lurched forward: she congratulated
one gathered group of wives
and huddled friends
and the women snubbed her off,
the dismal things! too ignorant
of empathy, too know all of their husbands'
danger, too shallow in their own draught.
The town's wharf recalled
groans of shaken uprights, a bumpy docking.
49 My wallet's walled in
my wallet's walled in
buttoned up compartment
two bullet cases
identically marked striations
print of a rifle's thumb
fired on separate days
nsured she would stay
within her capacity
unwelcome, feral strays, homeless
from the foreshore undergrowth.
stressed to stay, scrounge for bits within
speechless bulwarked distance
on my patch
that I protect
that will contain two fewer
than their number
of separate beings, separately,
once and enduring,
an orphan sat bewildered
atop a grave
two bullet shells
print of a rifle's thumb
ensured that she would stay
in my mind's walled in buttoned up cell.
50 In the crook
in the crook
of her drawn up
egs, a black cat snuggles
and warmth is shared,
but the woman
reading her book
by the light of a lamp,
and a nearby street light
play faces on the blind, pull faces
within the design
they are really there
they are in here
laughs her mind,
those old loves of mine
but the woman
laughing at shadows
her mind skims the story,
such nice people in a Nevil
not sensationalist, nothing or rarely
they live out their day in relation
to one another
this drives me
this book is finished,
I'll mark my reading
on the inner cover
I shall begin another
but the woman
51 Marco is dead
Marco is dead
struck by a car
in a Collingwood street
in a gutter somewhat east of the bus shelter near Wellington.)
Mi Mi is dead (Wee Mim)
struck by a car
in a Collingwood
(Wellington, south beside the drain
near the southwest kerb
Her beloved cats, companions
of 18 and 17 years
she was never allowed authority
to realize this -
clove hitch too complicated a route
for the poison to follow.
Strangely, at no stage were
these dear pets missed;
not once ever recalled to mind,
to speak of, to speak to,
unlike for instance, Eleanor,
(Queenie) her mother, aunts Rose,
Aileen, Constance, and half-brother
Colin, companions all, still;
nor, for that matter, over
evidence frozen for a lifetime,
the beguiling fact
of the absence of her father?
To be orphaned in childhood is a sad experience over which
we have no control; but to be orphaned in age is our own doing.
It means that we did not choose wisely in our youth.
Saturday Morning Editorial, The Age Newspaper.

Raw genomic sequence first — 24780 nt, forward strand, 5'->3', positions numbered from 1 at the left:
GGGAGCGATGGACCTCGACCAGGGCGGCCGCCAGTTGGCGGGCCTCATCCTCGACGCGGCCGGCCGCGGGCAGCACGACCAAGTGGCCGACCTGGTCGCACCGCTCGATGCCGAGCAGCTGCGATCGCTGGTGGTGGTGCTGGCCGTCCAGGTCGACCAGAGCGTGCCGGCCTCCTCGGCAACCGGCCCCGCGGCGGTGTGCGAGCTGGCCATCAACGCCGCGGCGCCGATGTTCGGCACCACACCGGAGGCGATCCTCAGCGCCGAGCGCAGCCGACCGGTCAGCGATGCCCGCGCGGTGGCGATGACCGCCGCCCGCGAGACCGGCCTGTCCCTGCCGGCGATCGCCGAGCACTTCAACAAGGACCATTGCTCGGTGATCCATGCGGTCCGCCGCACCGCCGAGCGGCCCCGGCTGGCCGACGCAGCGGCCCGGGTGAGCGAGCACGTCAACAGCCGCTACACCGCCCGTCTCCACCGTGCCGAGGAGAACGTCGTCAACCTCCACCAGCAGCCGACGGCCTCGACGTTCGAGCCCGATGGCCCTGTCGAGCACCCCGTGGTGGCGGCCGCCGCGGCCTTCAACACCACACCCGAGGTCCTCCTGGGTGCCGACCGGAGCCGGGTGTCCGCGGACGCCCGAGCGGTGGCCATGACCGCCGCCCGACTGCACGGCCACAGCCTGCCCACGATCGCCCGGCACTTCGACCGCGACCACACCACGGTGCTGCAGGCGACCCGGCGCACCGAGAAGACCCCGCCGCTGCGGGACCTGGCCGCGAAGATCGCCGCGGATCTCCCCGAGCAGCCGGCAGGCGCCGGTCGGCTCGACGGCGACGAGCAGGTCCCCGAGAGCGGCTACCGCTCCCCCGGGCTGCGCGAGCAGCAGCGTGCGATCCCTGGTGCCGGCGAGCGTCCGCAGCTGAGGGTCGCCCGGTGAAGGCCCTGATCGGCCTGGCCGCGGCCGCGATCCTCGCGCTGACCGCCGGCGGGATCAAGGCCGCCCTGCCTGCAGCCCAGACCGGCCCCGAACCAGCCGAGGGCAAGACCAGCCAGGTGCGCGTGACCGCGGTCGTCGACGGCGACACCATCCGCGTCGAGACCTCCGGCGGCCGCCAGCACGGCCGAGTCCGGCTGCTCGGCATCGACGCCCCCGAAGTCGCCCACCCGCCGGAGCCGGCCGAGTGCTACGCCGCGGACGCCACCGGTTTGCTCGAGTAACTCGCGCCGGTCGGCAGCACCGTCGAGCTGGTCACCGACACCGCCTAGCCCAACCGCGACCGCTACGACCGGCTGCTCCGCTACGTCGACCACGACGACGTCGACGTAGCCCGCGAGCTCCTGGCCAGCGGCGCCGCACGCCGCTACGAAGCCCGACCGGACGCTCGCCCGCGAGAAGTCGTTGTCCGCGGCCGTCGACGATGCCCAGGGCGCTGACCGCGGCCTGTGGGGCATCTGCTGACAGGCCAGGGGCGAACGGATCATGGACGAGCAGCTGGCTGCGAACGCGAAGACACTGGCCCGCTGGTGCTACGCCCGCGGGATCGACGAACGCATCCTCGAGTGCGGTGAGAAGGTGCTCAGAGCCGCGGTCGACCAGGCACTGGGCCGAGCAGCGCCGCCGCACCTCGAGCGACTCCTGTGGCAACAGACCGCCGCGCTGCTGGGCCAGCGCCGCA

52 Profundity of an Age editorial
of an Age
not folded; tucked away
in leaves of a diary
during the 70s.
A decade which saw
her light of day
and fully encircled,
trunks and stems,
Macbeth's encroaching forest.
I watched and saw
her light of day diminish-
"I'II never fall in love again"
I heard her promise,
having done so thrice
in one lifetime (to my own
0 lucky Florence
this time victim,
a friendless ebb,
a throwaway dark-
Your cry was honest
... lucky Florence!
Profundity of an Age editorial caused this ageing woman distress:
"Where are the dead and
dying children whom
we blessed? Why were they
manhandled, dispersed, dispirited
from us? each skull a deep under-
ground cavity, a catacomb into
the quick of a parent; when may
we visit this familial space of
ours? unfamiliarly tripping,
falling about, stumbling as if
on bones of an ossuary; and
why isn't this space filled
in? and why have tiny crooks
of phalanges found reason of
disinterment to this surface?
Oh! how lined my face is."
her light of day, in amber,
lessen, one weakening thinning ray;
entry denied to the forest floor,
Macbeth's holocaust of armoury,
how one solitary shield
of all that poised greenery
dared deflect her life away,
"O yet defend me friends,
I am but hurt."
Nay, Florence, I cannot
defend thee, sinking as thou art
of ageing newsprint...
But of that deflection:
"Do you see this?
Look on her,- look, her lips -
Look there, look there!-"
O lucky Florence.
53 Home is my company
is my company; reduced
to my presence.
Home is no longer an abode,
where one lives
with things: objects desired,
gained/sought after, acquired.
Home is where
it is also where
God is, and Jesus
whom she loved.
Florence is where
we all finally
will to be
with our beloved people
of similar eyes;
neither alone with them,
for each is multifarious and attractive to love
nor mullingly overshadowed
in wordplay by others,
whose access to speech is more varied
han our own.
We lie easy, whosoever we are,
in range of our pivoting centre,
without need for thought of continuity,
nor that enervating
energy of seconds
our imagination fallen
Florence lives in company
chosen for her, and by her. I am
of her chosen people
(she has told me so)
and I live in this beatification,
thousands of years
54 Floss and me
Floss and me,
on a Sunday evening,
Eyes roll back,
lids half close -
white water danger
It's a good surface!
Gulley Jimson's wall.
Grimy chapel roof.
Ingrained, washed, cleansed
chapel ceiling: restored heights
gleaming above scaffolding!
As W.H. Auden wrote: